Take the 2-minute tour ×
Stack Overflow is a question and answer site for professional and enthusiast programmers. It's 100% free, no registration required.

I'm trying to implement a sorting algorithm to ensure my DNS library always works with an ordered list of DNS records, even if the response comes from a Round-Robin configuration.

Let's take the following two responses.

First.

$ dig google.com A

; <<>> DiG 9.6.0-APPLE-P2 <<>> google.com A
;; ...

;; ANSWER SECTION:
google.com.  201 IN A 74.125.39.106
google.com.  201 IN A 74.125.39.105
google.com.  201 IN A 74.125.39.147
google.com.  201 IN A 74.125.39.104
google.com.  201 IN A 74.125.39.103
google.com.  201 IN A 74.125.39.99

;; ...

Second.

$ dig google.com A

; <<>> DiG 9.6.0-APPLE-P2 <<>> google.com A
;; ...

;; ANSWER SECTION:
google.com.  119 IN A 74.125.39.147
google.com.  119 IN A 74.125.39.104
google.com.  119 IN A 74.125.39.103
google.com.  119 IN A 74.125.39.99
google.com.  119 IN A 74.125.39.106
google.com.  119 IN A 74.125.39.105

;; ...

They are equal except for the fact the ANSWER section contains the DNS records in different order. I need to apply a sorting algorithm to normalize the answer section.

I already figured out an initial version of the algorithm, but the more I add tests the more I discover uncovered cases. For example, in the following response the order of the first record must be kept unchanged.

$ dig www.google.com A

; <<>> DiG 9.6.0-APPLE-P2 <<>> www.google.com A
;; ...

;; ANSWER SECTION:
www.google.com.  603039 IN CNAME www.l.google.com.
www.l.google.com. 78 IN A 74.125.39.105
www.l.google.com. 78 IN A 74.125.39.104
www.l.google.com. 78 IN A 74.125.39.147
www.l.google.com. 78 IN A 74.125.39.106
www.l.google.com. 78 IN A 74.125.39.99
www.l.google.com. 78 IN A 74.125.39.103

;; ...

Is there any kind of existing implementation/reference I can read in order to extract a suitable algorithm?

UPDATE: Some clarification to my original question. I don't need a library to get DNS records, I've got it. I need to find an efficient algorithm to sort the answer section of a response.

Also, keep in mind the question is not restricted to an A question. The original DNS query might be a NS query, a CNAME query or whatever you want.

I'm using Ruby, but this is not relevant for the question itself.

share|improve this question

migrated from serverfault.com Jan 11 '10 at 1:26

This question came from our site for system and network administrators.

4 Answers 4

up vote 1 down vote accepted

Depending on the language you're using, putting all the answers in a hash/dictionary with an array for the leafs according to type/address, would probably be simpler.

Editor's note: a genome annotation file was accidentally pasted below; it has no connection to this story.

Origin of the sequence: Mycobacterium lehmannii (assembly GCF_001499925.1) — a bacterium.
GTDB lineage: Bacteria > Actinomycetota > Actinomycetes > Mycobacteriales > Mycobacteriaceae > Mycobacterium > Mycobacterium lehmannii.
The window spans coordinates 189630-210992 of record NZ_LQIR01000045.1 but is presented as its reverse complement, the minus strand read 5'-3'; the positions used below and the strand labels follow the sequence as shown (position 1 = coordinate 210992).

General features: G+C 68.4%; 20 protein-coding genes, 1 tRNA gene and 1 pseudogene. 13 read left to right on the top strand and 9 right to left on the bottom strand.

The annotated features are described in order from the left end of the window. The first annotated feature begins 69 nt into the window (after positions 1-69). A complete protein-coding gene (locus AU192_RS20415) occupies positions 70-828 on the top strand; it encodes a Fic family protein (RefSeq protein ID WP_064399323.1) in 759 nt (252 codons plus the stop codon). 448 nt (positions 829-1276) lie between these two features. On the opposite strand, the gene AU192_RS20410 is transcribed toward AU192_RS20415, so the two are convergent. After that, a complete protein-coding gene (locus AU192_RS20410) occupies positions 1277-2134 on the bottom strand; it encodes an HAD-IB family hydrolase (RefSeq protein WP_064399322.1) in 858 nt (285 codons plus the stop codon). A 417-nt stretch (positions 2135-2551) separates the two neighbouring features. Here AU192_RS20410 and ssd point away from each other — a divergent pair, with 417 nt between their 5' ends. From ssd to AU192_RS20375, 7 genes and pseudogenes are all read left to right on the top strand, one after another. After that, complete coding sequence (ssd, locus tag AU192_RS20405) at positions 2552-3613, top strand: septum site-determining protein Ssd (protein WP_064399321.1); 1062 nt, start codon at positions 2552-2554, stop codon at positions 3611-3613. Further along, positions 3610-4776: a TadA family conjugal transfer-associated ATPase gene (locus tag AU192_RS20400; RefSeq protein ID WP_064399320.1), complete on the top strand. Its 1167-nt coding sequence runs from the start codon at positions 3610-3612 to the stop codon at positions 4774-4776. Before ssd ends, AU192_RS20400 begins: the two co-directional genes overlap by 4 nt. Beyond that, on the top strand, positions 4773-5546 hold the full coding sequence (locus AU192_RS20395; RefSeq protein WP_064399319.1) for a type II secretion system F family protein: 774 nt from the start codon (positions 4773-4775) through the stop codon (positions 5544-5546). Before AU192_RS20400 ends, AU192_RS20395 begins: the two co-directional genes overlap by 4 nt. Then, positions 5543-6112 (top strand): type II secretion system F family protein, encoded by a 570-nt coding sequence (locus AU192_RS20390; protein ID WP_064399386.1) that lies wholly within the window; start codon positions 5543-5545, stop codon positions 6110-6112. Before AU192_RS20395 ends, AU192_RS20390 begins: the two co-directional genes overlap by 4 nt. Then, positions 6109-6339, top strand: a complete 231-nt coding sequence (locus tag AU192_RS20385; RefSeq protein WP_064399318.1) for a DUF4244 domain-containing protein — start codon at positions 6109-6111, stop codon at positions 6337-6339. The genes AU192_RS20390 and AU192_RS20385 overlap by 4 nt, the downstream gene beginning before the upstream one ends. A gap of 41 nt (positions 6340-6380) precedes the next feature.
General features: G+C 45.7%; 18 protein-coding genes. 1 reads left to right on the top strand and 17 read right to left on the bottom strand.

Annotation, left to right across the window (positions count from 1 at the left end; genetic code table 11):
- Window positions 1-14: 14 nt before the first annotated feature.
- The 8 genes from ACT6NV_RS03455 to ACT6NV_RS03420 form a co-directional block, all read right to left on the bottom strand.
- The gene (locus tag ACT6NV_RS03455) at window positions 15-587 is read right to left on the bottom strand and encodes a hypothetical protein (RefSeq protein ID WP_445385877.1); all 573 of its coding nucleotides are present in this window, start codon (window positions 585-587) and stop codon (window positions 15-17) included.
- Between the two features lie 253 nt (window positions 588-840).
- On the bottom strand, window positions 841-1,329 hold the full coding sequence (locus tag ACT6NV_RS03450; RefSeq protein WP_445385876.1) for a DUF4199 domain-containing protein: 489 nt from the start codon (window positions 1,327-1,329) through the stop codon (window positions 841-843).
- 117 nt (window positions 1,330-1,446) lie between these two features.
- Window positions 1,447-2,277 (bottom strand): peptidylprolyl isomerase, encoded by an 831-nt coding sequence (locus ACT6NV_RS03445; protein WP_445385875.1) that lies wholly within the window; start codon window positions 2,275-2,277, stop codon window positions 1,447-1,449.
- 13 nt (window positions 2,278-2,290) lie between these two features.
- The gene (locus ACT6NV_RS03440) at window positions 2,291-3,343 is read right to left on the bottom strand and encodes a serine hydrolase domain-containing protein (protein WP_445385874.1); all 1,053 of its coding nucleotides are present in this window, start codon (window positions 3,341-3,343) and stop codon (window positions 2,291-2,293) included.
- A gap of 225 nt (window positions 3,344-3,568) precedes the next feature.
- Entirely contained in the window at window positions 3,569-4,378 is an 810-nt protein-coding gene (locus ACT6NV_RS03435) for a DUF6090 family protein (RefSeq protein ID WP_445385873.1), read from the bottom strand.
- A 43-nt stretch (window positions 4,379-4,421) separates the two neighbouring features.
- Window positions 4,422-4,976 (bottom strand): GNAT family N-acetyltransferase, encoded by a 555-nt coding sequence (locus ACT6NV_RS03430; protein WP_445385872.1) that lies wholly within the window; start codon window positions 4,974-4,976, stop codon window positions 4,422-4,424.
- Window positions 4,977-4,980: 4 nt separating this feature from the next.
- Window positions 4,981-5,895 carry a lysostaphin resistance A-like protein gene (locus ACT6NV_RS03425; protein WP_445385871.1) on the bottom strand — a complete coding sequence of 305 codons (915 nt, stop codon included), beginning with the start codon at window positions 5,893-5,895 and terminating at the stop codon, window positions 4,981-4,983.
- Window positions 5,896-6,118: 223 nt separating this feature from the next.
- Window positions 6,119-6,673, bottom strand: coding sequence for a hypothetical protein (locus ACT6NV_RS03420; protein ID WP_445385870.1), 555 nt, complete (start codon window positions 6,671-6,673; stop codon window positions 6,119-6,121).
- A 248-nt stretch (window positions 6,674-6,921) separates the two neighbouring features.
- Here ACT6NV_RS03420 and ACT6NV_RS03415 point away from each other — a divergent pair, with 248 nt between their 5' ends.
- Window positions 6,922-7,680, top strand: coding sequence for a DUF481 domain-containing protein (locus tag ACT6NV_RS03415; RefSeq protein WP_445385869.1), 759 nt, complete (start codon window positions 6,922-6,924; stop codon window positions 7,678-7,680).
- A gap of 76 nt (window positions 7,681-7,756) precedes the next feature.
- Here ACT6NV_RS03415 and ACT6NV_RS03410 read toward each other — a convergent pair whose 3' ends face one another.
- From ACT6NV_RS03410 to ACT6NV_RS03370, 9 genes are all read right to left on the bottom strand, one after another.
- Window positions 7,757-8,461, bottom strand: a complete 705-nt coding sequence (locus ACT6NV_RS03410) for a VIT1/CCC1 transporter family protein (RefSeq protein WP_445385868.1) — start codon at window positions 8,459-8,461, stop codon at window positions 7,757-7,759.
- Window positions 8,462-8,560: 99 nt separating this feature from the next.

I'd recommend tie::sorted::array::lazy if you use perl.

share|improve this answer
    
Does the 'ruby' tag not give you a hint as to language? –  womble Jan 10 '10 at 20:28
    
This is exactly the rule I figured out. It seems to be the most reasonable solution. –  Simone Carletti Jan 11 '10 at 13:15

There should be a library available for most programming languages to get a list of ip addresses for a given hostname. It'll be something like gethostbyname which will return an array of IP addresses which you can sort like any standard array. In PHP it's gethostbynamel, In Ruby it's Socket::gethostbyname.

There's no need to go through the process of getting DNS records yourself, but if you really want to then the DNS rules are quite simple. A hostname will either return a CNAME or an A record (presuming we are just dealing with IPv4); an A record will return IP addresses, if you get a CNAME you'll want to use recursion to get the A records of the CNAME result.

share|improve this answer
    
I don't need a library to get DNS records. I need to figure out an efficient algorithm to sort the response. –  Simone Carletti Jan 11 '10 at 11:38
  1. Get list of IP addresses.
  2. Convert IP addresses to integer representation.
  3. Sort IP addresses by integer representation.
  4. Profit.
share|improve this answer
    
It won't work because, as explained in my answer, there are some exceptions. You can't simply sort all records in the response because a CNAME record can't be compared with an A record and so forth. –  Simone Carletti Jan 11 '10 at 11:37

Can you please explain why you need to sort them?

Generally the order of DNS records within each section of a packet is irrelevant. Nor is it guaranteed that two successive queries will return the same subset of possible records.

share|improve this answer
    
I need to sort them because a sorted list it's more efficient when you have to compare thousands of records later. –  Simone Carletti Jan 11 '10 at 11:36
    
The just write them into a dababase and sort them when you need to compare them. C. –  symcbean Jan 11 '10 at 12:12
    
This is exaclty what I do. The question is an other: is there any kind of reference for sorting the answer section. As explained in my question, I can't simply order the answer by IP because some records have higher precedence depending on the original query. –  Simone Carletti Jan 11 '10 at 12:43

Your Answer

 
discard

By posting your answer, you agree to the privacy policy and terms of service.

Not the answer you're looking for? Browse other questions tagged or ask your own question.